In addition to telling the story from the viewpoint of Sofea, we also see events as they unfold through the eyes of Eitan, an Israelite living in Kedesh with his adopted mother, father, and siblings. After Sofea and Prezi are brought to his mother's inn, we see his growing interest in Sofea as well as learn more about the past he has guarded from friends.

The changing back and forth between the viewpoints of Eitan and Sofea was smooth and – from my viewpoint as a reader – was not confusing. I enjoyed being able to see a bit more into the reasons behind their feelings and actions. For example, we see the blossoming love between them from Sofea's viewpoint: "His accent curved around my name, lending it fresh beauty and a sense of intimacy that I knew I should not desire" (127). And with Eitan we learn of his growing love as he "kept my eyes roving over the teeming crowd, hoping to catch a glimpse of Sofea" (149).

There were moments, while reading the book, that I laughed aloud, felt sorrow and cried with the characters, and felt happiness for them as events worked themselves out for the main characters. It was a very quick read because it was so enjoyable.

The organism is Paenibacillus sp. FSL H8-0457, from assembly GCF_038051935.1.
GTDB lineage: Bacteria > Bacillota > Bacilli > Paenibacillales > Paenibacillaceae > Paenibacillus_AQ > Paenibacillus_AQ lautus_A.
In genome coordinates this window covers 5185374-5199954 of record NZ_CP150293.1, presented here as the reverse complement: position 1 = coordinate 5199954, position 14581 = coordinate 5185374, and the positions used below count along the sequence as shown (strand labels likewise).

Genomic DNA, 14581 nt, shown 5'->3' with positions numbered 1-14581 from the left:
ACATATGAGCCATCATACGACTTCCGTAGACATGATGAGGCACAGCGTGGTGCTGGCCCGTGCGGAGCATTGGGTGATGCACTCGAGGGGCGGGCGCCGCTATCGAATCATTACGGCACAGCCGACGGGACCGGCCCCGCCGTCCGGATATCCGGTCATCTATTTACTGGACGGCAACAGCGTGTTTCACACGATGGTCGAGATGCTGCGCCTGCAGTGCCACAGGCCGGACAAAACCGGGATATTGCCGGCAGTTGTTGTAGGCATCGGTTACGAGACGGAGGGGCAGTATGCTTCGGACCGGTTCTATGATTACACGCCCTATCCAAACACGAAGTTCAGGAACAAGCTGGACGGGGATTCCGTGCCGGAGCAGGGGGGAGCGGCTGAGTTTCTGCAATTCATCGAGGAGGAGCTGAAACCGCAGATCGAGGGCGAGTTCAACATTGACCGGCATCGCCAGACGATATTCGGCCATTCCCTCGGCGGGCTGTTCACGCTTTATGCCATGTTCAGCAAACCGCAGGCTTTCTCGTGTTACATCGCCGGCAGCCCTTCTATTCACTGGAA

Shelter of the Most High also contains a map of the area, a note from the author, and questions for conversation. These added details make the book all the more enjoyable to me as a reader. I happily recommend Shelter of the Most High by Connilyn Cossette to those interested in Christian fiction.

Monday, October 15, 2018

Exploring History Through Audio Theater – A Review of St. Bartholomew's Eve

There is something about history that has always intrigued me but I know many do not share my passion for the tomes of old. But we are fortunate that there are so many great ways to learn about the past including fantastic audio theater from Heirloom Audio. Our family was blessed with the chance to review their newest edition of the The Extraordinary Adventures of G. A. Henty – St. Bartholomew's Eve. My husband and our teenage son listened to the CD while traveling to Connecticut and thoroughly enjoyed it.

"Huddled together in a small chateau, mothers and children cling to each other. Weeping. Men stand guard. Waiting." 


To understand the tale of St. Bartholomew's Eve better, let me provide you with a little background history. The people that are central to the tale are the Huguenots – French Protestants who were in the middle of political and religious turmoil in France in the 1500s and 1600s.